First publication: Civil and Military Gazette, 11 January 1886
Sussex Scrapbooks 28/1, p. 47
A virtuous bearer in the employ of Messrs Gillon and Co. has been convicted of stealing a cricket-ball, and sentenced to three months’ imprisonment. What in the name of everything incongruous can a bearer want with a cricket-ball? He couldn’t very well eat it. I am absolutely certain that the Lahore Cricket Club does not buy cricket-balls from bearers. The students who play on the Volunteer parade-ground, near Gillon’s shop, seem to use cricket-balls of local manufacture. As a weapon, except in experienced hands, a cricket ball is useless, and there is not enough fuel in the whole of its composition to light a respectable hookah.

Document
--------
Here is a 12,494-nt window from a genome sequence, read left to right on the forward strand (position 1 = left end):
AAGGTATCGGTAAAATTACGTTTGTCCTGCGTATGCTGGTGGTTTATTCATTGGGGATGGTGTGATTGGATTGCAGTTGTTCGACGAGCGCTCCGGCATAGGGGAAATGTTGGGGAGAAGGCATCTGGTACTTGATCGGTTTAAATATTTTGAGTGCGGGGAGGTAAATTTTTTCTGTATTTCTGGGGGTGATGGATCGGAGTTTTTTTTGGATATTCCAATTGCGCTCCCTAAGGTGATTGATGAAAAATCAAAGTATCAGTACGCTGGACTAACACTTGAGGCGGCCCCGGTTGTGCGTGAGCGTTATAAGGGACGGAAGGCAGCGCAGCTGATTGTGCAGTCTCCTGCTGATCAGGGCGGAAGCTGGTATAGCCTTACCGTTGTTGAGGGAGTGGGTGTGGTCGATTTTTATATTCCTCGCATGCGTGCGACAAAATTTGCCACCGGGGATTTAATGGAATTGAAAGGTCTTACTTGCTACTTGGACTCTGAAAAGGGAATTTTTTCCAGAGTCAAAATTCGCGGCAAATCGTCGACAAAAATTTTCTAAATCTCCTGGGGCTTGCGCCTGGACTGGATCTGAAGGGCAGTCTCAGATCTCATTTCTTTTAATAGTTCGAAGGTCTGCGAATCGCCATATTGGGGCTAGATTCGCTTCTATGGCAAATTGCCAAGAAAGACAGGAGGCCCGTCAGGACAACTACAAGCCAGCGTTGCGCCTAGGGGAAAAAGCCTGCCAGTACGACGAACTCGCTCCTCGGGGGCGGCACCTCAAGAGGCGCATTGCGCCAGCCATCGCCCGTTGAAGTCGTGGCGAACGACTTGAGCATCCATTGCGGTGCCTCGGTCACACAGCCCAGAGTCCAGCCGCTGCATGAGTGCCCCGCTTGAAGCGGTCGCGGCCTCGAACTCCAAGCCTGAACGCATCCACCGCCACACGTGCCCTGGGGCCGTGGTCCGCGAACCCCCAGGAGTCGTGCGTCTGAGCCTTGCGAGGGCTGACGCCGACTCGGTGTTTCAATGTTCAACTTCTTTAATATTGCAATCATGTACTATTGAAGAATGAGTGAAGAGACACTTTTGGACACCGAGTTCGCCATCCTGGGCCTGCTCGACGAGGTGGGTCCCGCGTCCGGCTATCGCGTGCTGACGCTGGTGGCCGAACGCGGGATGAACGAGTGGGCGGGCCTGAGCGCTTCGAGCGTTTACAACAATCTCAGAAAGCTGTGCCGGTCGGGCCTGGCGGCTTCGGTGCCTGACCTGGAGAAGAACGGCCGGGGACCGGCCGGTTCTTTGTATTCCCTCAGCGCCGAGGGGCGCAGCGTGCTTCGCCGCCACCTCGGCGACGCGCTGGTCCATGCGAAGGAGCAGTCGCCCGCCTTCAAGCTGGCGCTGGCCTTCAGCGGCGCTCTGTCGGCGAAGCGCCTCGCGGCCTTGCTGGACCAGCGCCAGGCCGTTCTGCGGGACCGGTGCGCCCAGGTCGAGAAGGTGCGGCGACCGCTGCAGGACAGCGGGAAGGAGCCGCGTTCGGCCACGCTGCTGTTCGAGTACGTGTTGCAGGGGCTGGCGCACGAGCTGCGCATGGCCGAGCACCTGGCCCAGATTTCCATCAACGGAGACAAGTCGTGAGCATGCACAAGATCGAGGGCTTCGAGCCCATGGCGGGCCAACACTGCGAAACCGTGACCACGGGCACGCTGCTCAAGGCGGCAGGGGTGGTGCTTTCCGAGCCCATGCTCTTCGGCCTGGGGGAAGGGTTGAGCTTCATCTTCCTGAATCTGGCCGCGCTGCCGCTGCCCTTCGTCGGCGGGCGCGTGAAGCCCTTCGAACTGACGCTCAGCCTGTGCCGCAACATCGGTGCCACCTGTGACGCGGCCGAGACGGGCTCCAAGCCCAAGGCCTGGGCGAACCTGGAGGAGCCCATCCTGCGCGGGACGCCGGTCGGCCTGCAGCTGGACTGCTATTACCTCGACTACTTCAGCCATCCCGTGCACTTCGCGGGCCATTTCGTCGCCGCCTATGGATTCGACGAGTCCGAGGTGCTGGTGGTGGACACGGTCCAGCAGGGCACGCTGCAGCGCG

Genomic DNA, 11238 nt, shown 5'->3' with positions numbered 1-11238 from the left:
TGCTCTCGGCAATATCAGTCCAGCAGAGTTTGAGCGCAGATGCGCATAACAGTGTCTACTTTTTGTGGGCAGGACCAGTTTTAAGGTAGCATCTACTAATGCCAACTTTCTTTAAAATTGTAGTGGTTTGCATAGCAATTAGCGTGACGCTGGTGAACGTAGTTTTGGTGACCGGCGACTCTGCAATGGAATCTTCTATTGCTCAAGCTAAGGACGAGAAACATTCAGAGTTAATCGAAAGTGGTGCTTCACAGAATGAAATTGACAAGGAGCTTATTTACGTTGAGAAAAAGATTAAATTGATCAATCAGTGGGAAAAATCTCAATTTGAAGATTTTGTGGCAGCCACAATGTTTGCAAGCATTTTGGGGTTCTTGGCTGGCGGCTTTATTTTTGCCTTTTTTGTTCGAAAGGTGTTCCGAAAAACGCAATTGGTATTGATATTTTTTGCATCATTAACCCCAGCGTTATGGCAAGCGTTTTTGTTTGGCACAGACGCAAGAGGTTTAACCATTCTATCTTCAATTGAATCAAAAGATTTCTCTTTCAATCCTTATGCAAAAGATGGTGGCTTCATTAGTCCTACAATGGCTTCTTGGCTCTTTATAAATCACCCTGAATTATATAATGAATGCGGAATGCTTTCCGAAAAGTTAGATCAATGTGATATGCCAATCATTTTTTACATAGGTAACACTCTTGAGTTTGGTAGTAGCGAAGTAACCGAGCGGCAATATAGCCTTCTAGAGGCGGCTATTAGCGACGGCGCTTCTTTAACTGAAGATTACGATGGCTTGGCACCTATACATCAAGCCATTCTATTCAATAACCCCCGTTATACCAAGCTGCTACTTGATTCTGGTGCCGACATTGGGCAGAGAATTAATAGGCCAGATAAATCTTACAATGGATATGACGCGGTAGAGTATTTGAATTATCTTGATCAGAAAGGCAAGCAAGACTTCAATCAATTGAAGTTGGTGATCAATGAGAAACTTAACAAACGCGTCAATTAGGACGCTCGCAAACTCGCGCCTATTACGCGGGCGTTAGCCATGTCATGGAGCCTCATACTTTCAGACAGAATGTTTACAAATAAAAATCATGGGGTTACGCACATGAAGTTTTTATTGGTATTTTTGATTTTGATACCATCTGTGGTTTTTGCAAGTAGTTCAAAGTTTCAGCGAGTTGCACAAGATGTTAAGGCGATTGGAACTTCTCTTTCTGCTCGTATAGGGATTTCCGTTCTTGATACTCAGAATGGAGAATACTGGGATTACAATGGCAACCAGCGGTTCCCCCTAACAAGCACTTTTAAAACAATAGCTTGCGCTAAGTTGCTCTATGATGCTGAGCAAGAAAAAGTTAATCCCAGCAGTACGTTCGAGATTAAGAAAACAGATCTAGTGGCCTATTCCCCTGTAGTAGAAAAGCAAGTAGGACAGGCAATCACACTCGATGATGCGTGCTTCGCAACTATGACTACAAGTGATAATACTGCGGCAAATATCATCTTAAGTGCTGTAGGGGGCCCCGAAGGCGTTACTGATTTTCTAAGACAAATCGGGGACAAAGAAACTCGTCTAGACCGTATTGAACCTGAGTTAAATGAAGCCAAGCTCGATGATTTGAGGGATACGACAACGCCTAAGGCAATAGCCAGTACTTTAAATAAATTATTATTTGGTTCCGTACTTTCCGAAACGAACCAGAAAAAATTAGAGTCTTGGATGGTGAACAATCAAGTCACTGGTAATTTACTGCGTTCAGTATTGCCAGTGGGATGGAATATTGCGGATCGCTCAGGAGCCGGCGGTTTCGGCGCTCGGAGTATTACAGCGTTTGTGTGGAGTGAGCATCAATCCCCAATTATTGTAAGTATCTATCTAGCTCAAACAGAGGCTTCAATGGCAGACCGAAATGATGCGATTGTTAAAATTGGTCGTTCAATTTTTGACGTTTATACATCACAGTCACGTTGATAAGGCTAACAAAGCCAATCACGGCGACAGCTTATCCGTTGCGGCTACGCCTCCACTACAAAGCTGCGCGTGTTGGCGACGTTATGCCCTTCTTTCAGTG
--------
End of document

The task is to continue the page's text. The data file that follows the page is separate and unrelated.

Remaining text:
A mochi (leather-worker) wouldn’t buy it for the sake of its hide and sinews; and the most pushing of pawnbrokers wouldn’t advance a pie (small coin) upon it as an ‘article of common use or wearing apparel’. The man who would peril three months of his liberty for the sake of the best cricket-ball in creation is obviously weak in the intellect, and should be treated as such.